Fumes ‘kill up to 1,400’ in South Yorkshire

Early  morning Broomhill traffic
Early morning Broomhill traffic
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Air pollution could kill up to 1,400 people a year in South Yorkshire, a new report has revealed.

Public Health England says there were an estimated 698 deaths caused by poor air quality across the county in 2010 – but the real mortality rate could be double that figure.

The report says in Sheffield 269 residents died because of air pollution, which is linked to heart and lung diseases.

In Barnsley there were 124 deaths, in Rotherham 145, and in Doncaster 160.

Across the region that equates to over 7,000 lost years of life, the report adds.

Charity Friends of the Earth has called the number of deaths ‘outrageous’, while public health chiefs have called for more schemes to encourage eco-friendly forms of transport, such as walking and cycling.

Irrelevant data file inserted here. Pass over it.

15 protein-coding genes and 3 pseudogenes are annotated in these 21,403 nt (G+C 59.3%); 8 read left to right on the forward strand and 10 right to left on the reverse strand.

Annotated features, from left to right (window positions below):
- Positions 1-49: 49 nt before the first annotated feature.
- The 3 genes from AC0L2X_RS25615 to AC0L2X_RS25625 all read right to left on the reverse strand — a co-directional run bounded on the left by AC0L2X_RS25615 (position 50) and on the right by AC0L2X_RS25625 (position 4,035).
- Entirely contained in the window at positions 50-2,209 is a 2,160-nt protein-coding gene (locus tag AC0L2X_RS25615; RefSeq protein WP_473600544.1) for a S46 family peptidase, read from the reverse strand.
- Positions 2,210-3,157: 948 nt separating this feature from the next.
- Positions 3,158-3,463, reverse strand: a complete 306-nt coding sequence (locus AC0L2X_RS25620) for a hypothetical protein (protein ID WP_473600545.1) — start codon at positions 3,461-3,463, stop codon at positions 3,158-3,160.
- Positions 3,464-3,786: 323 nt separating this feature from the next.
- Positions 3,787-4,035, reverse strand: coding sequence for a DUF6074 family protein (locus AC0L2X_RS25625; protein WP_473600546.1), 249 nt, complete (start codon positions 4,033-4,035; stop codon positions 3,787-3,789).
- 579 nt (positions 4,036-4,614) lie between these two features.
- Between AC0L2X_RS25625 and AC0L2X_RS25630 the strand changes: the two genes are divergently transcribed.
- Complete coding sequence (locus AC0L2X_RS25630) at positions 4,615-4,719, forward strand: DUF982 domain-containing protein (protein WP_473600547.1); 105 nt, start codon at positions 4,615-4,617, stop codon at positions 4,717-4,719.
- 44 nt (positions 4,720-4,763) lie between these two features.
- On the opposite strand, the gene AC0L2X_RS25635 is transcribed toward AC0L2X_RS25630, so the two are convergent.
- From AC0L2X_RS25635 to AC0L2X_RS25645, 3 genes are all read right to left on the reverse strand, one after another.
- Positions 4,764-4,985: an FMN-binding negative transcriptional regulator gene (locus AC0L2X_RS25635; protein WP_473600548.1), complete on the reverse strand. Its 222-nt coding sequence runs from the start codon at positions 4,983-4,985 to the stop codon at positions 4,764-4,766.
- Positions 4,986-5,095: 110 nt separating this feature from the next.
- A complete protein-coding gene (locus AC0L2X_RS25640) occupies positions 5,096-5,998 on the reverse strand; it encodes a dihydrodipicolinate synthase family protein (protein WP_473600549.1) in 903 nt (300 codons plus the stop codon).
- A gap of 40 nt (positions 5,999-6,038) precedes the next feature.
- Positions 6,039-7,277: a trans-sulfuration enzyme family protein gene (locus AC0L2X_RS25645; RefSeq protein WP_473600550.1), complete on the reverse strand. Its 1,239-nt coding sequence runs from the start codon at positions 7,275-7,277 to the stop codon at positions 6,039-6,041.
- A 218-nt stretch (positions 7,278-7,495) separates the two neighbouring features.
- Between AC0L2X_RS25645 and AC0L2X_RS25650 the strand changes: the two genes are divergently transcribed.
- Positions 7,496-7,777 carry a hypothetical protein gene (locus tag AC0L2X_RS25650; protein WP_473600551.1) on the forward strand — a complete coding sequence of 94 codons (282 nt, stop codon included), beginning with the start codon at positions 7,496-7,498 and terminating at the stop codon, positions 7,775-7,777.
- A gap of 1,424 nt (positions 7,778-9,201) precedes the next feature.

Last week air pollution hit unusually high levels in Sheffield as a cloud of dust blown from the Sahara desert mixed with fumes from traffic and power stations.

At its worst the monitoring station at Devonshire Green in the city centre showed a measurement of eight on a scale of 10 used to gauge pollution.

Sheffield Council has recently carried out a study into air quality, looking at which types of traffic emit the most fumes.

A long-term plan is also on the cards to help cyclists travel more easily.

Dr Paul Cosford, Public Health England’s medical director, said: “Policies that encourage a shift from motorised transport to walking and cycling would be expected to reduce total vehicle emissions.

“Local authorities could also consider other measures, such as implementing low-emission strategies as well as the appropriate design of green spaces.”

Nationally, long-term exposure to air pollution led to 25,000 deaths in 2010.